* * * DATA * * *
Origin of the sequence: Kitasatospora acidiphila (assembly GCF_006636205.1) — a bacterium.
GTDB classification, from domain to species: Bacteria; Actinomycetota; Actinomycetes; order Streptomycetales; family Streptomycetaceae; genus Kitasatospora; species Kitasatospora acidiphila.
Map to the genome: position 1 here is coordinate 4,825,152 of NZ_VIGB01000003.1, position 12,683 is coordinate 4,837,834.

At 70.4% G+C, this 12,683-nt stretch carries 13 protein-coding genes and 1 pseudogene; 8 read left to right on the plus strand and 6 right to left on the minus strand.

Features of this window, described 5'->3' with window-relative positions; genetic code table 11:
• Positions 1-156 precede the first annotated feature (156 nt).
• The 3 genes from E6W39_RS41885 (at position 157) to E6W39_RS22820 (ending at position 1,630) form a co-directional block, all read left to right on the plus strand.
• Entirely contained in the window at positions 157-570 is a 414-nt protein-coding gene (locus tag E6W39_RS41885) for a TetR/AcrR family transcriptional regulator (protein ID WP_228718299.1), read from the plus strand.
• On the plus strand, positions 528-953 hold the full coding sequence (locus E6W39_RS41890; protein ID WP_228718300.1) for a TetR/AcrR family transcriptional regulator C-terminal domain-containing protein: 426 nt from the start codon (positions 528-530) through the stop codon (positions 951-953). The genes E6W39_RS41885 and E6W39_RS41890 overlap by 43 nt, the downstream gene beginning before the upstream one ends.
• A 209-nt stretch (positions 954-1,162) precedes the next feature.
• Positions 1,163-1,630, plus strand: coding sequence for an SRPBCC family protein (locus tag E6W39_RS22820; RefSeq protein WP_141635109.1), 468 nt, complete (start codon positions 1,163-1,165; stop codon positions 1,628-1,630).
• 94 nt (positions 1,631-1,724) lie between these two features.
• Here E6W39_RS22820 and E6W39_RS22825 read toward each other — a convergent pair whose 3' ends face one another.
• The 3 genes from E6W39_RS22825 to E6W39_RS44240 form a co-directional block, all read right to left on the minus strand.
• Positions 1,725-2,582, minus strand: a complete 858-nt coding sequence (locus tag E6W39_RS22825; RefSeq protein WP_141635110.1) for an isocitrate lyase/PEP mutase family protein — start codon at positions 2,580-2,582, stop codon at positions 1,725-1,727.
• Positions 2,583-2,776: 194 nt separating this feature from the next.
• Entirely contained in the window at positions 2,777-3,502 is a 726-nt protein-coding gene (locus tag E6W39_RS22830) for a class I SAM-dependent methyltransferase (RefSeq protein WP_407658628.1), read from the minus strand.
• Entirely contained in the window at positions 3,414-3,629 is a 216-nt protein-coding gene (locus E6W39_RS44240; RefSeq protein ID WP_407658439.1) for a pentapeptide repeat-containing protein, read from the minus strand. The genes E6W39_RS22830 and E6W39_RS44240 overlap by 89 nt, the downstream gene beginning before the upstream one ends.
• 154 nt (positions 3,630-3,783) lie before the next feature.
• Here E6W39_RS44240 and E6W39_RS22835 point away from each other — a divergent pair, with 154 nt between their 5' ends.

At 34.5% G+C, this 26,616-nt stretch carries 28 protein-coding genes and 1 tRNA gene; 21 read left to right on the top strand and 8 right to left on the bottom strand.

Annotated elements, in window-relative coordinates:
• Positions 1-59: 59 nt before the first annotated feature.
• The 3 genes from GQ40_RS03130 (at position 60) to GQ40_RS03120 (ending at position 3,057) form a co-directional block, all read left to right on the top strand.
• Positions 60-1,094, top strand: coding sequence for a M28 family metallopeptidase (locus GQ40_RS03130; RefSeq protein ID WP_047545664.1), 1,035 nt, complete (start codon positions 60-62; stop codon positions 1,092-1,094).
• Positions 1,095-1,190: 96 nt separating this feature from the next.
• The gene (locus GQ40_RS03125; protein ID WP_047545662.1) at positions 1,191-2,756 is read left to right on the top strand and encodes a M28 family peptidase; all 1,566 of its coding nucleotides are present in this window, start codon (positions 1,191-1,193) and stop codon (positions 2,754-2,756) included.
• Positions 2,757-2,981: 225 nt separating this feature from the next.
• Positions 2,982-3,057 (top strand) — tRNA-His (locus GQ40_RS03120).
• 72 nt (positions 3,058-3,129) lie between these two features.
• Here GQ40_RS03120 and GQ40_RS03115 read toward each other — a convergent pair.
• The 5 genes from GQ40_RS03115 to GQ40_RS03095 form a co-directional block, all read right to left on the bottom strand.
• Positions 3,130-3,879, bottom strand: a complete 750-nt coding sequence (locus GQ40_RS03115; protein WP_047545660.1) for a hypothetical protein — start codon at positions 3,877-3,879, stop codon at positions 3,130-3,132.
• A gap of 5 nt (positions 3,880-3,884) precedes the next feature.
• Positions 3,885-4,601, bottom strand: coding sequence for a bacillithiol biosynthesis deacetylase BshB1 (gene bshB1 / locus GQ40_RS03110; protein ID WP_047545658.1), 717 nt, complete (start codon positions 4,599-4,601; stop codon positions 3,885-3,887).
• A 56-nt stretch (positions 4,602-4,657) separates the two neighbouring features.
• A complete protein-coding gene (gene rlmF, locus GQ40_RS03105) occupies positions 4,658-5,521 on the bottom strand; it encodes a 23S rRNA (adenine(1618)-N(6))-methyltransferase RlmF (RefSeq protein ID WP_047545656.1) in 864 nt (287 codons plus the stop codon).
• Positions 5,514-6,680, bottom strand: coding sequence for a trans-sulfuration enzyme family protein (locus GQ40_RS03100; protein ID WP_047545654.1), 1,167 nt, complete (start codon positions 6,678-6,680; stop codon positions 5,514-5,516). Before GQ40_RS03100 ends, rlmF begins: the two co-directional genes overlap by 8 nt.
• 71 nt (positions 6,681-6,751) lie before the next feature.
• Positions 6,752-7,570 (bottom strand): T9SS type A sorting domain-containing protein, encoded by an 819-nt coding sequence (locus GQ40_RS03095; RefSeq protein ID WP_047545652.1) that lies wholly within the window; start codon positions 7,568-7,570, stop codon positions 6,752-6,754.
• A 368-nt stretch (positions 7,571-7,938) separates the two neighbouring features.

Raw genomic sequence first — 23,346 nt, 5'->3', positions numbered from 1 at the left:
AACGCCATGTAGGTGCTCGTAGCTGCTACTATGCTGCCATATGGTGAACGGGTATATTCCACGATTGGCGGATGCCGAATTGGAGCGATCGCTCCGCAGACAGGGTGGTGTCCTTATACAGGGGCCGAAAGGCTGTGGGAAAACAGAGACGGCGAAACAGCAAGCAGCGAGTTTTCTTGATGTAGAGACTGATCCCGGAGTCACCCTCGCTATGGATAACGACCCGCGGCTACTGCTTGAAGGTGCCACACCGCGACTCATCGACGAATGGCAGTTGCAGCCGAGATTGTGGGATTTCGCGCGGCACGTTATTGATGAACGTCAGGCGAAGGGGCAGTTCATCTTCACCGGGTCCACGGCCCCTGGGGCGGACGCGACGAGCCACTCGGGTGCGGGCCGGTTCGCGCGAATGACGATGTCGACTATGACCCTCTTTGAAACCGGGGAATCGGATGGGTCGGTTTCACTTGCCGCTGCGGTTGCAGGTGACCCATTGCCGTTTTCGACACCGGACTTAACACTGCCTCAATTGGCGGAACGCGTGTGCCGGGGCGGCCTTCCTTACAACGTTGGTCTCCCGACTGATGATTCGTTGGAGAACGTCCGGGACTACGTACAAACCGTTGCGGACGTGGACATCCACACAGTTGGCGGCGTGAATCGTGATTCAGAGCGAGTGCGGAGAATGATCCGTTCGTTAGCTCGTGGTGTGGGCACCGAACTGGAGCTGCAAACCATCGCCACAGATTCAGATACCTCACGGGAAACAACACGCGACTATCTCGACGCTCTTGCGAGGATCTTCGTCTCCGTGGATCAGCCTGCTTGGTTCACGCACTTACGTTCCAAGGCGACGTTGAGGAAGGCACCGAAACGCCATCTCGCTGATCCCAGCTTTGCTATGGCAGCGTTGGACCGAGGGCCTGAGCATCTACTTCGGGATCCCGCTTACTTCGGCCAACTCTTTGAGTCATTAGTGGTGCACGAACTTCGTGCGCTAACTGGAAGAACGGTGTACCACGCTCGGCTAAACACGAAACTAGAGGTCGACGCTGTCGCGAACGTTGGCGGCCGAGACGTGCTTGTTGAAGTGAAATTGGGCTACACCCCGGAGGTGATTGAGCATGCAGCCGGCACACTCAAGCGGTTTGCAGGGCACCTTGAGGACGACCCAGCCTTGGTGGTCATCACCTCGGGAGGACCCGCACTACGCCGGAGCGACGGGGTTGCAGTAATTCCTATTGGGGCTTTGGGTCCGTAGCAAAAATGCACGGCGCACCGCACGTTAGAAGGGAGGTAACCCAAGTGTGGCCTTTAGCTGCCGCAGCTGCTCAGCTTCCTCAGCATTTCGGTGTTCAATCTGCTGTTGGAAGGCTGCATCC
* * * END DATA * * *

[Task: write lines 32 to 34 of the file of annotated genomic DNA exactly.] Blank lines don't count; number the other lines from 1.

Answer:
• The 5 genes from GQ40_RS03115 to GQ40_RS03095 form a co-directional block, all read right to left on the bottom strand.
• Positions 3,130-3,879, bottom strand: a complete 750-nt coding sequence (locus GQ40_RS03115; protein WP_047545660.1) for a hypothetical protein — start codon at positions 3,877-3,879, stop codon at positions 3,130-3,132.
• A gap of 5 nt (positions 3,880-3,884) precedes the next feature.